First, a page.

KOCHI — A letter that was written by the legendary samurai Ryoma Sakamoto just five days before he was assassinated in Kyoto in 1867 has been found, the Kochi Prefectural Government said on Jan. 13.
In the letter — addressed to a senior official of the then Fukui clan — Sakamoto uses such terms as “financial administration of the new nation,” as part of an appeal to have Fukui clan member Mitsuoka Hachiro (later called Yuri Kimimasa) appointed as the person in charge of finances in the new nation after the restoration of Imperial rule. Sakamoto also stresses in the document that, “If Mitsuoka arrives in Kyoto one day late, then the financial administration of the new nation will also be established one day late.”
Analysts of the letter mention that Sakamoto’s use of straightforward expressions to let the addressee know that the new nation needs Mitsuoka is quintessentially Sakamoto-esque, and that it reflects his initiative, persuasiveness, and vigor. They regard the letter as a vital historical document, partly because it is the first time that a document containing Sakamoto’s use of the term “new nation” has been found.
The letter is written on a 16-centimeter by 92-centimeter piece of paper, and is dated Nov. 10 in the old Japanese calendar. It was addressed to Nakane Yukie of the Fukui clan — who was staying at a Fukui clan residence in Kyoto at the time — and it is signed by Sakamoto.
In the letter, Sakamoto touches on the Fukui clan’s disciplinary suspension order given to Mitsuoka to remain within the clan’s borders because of his tough stance against the Tokugawa shogunate, and urges Mitsuoka’s arrival in Kyoto as soon as possible.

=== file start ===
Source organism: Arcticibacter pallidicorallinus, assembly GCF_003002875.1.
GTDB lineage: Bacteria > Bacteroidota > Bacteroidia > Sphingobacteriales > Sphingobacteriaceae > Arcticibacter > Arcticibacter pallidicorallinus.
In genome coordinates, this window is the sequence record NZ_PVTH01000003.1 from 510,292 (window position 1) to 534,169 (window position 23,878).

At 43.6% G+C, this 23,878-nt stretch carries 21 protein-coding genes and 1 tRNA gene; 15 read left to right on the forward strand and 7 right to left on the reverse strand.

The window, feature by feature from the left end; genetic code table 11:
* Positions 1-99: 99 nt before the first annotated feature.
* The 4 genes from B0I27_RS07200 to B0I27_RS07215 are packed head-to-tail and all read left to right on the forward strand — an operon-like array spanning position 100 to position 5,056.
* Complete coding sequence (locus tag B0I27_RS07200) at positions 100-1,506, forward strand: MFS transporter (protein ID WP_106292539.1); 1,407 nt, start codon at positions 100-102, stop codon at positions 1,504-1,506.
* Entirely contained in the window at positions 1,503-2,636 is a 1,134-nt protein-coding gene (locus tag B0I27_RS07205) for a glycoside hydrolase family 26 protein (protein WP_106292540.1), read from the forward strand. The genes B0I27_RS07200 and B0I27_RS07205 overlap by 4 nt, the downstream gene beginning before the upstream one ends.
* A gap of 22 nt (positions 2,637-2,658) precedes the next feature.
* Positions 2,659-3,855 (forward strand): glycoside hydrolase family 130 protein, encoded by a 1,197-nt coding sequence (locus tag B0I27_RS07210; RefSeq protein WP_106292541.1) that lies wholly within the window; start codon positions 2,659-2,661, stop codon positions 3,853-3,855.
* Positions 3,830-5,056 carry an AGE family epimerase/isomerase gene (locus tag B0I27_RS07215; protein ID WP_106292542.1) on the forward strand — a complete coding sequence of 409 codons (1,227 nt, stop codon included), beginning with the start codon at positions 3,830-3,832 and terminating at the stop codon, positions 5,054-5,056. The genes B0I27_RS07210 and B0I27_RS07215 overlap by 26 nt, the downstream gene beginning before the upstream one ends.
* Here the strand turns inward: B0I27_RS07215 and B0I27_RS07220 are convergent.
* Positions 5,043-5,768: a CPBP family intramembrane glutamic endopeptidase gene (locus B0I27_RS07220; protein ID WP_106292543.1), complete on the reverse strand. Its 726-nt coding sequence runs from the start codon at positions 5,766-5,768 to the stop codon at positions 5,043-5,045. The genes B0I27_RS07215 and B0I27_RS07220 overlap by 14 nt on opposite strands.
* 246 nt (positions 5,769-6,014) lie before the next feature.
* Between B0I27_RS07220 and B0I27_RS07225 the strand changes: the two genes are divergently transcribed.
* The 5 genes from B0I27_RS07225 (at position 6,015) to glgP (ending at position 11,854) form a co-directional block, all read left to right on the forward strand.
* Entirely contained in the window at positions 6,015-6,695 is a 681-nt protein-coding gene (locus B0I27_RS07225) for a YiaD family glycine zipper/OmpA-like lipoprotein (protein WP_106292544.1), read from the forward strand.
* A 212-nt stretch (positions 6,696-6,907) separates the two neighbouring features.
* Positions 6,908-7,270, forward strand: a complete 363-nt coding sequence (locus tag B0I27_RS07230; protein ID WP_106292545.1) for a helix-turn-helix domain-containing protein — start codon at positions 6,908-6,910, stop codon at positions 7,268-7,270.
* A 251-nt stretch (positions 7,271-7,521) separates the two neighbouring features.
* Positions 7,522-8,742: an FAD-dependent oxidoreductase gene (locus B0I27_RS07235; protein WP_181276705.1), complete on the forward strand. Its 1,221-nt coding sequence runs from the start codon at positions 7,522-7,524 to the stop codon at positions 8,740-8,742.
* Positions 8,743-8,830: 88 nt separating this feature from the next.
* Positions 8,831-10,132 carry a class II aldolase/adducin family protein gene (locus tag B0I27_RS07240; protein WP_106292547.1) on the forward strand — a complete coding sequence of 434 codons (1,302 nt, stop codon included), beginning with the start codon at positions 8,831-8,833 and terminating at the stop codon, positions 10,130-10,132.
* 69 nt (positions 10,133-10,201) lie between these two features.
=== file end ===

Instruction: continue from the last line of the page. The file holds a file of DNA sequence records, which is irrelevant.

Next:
During a visit to the Fukui clan on Oct. 30, Sakamoto had an interview with Mitsuoka. There is a separate draft letter, written after Sakamoto met with Mitsuoka, in which Sakamoto wrote, “There is no person more suitable” to be the financial administrator for the new nation.
Archaeologist Teiichi Miyakawa at Kyoto National Museum, who analyzed Sakamoto’s letter, says while further consideration regarding Sakamoto’s intended meaning of the phrase “new nation” needs to be taken, “the intended meaning was probably the same as that used today.”
Kochi Gov. Masanao Ozaki commented, “This is a crucial historical document that enables us to understand Sakamoto’s drive toward creating a new era.”
Significantly, one month after Sakamoto was assassinated, Mitsuoka did go on to Kyoto and did indeed become the person in charge of finances during the initial phase of the new government.
The letter will be on display in an exhibition at the Kochi Castle Museum of History in the city of Kochi from March 4, 2017.